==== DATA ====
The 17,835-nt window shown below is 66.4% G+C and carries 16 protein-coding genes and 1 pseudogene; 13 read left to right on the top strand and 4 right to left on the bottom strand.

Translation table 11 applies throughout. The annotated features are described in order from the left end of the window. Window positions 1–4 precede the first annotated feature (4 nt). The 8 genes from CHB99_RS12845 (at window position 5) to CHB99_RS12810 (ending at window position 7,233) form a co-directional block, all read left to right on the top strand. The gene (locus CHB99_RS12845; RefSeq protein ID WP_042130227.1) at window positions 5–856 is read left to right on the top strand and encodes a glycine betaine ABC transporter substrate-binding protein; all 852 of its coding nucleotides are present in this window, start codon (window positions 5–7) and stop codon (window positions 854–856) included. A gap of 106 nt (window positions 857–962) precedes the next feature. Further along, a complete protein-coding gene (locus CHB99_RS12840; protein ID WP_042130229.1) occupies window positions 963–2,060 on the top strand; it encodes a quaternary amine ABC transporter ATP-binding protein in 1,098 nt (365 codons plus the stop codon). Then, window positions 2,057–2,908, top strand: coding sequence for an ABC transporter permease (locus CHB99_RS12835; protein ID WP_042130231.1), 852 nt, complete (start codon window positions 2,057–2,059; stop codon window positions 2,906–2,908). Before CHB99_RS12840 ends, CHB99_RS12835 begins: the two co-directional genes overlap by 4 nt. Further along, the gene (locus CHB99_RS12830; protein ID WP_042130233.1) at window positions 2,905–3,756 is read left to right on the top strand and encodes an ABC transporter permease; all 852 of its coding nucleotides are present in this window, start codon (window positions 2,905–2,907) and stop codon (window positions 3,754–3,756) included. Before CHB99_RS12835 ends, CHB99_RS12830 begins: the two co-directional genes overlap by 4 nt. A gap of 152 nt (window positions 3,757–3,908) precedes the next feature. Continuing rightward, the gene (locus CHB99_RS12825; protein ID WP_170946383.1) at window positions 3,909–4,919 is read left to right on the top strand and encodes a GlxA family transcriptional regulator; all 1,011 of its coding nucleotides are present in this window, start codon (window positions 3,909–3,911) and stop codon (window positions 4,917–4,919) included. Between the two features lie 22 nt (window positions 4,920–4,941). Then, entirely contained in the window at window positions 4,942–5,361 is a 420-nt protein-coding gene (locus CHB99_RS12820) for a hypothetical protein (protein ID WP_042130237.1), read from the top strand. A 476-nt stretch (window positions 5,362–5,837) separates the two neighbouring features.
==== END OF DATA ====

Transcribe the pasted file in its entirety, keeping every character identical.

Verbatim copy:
The 17,835-nt window shown below is 66.4% G+C and carries 16 protein-coding genes and 1 pseudogene; 13 read left to right on the top strand and 4 right to left on the bottom strand.

Translation table 11 applies throughout. The annotated features are described in order from the left end of the window. Window positions 1–4 precede the first annotated feature (4 nt). The 8 genes from CHB99_RS12845 (at window position 5) to CHB99_RS12810 (ending at window position 7,233) form a co-directional block, all read left to right on the top strand. The gene (locus CHB99_RS12845; RefSeq protein ID WP_042130227.1) at window positions 5–856 is read left to right on the top strand and encodes a glycine betaine ABC transporter substrate-binding protein; all 852 of its coding nucleotides are present in this window, start codon (window positions 5–7) and stop codon (window positions 854–856) included. A gap of 106 nt (window positions 857–962) precedes the next feature. Further along, a complete protein-coding gene (locus CHB99_RS12840; protein ID WP_042130229.1) occupies window positions 963–2,060 on the top strand; it encodes a quaternary amine ABC transporter ATP-binding protein in 1,098 nt (365 codons plus the stop codon). Then, window positions 2,057–2,908, top strand: coding sequence for an ABC transporter permease (locus CHB99_RS12835; protein ID WP_042130231.1), 852 nt, complete (start codon window positions 2,057–2,059; stop codon window positions 2,906–2,908). Before CHB99_RS12840 ends, CHB99_RS12835 begins: the two co-directional genes overlap by 4 nt. Further along, the gene (locus CHB99_RS12830; protein ID WP_042130233.1) at window positions 2,905–3,756 is read left to right on the top strand and encodes an ABC transporter permease; all 852 of its coding nucleotides are present in this window, start codon (window positions 2,905–2,907) and stop codon (window positions 3,754–3,756) included. Before CHB99_RS12835 ends, CHB99_RS12830 begins: the two co-directional genes overlap by 4 nt. A gap of 152 nt (window positions 3,757–3,908) precedes the next feature. Continuing rightward, the gene (locus CHB99_RS12825; protein ID WP_170946383.1) at window positions 3,909–4,919 is read left to right on the top strand and encodes a GlxA family transcriptional regulator; all 1,011 of its coding nucleotides are present in this window, start codon (window positions 3,909–3,911) and stop codon (window positions 4,917–4,919) included. Between the two features lie 22 nt (window positions 4,920–4,941). Then, entirely contained in the window at window positions 4,942–5,361 is a 420-nt protein-coding gene (locus CHB99_RS12820) for a hypothetical protein (protein ID WP_042130237.1), read from the top strand. A 476-nt stretch (window positions 5,362–5,837) separates the two neighbouring features.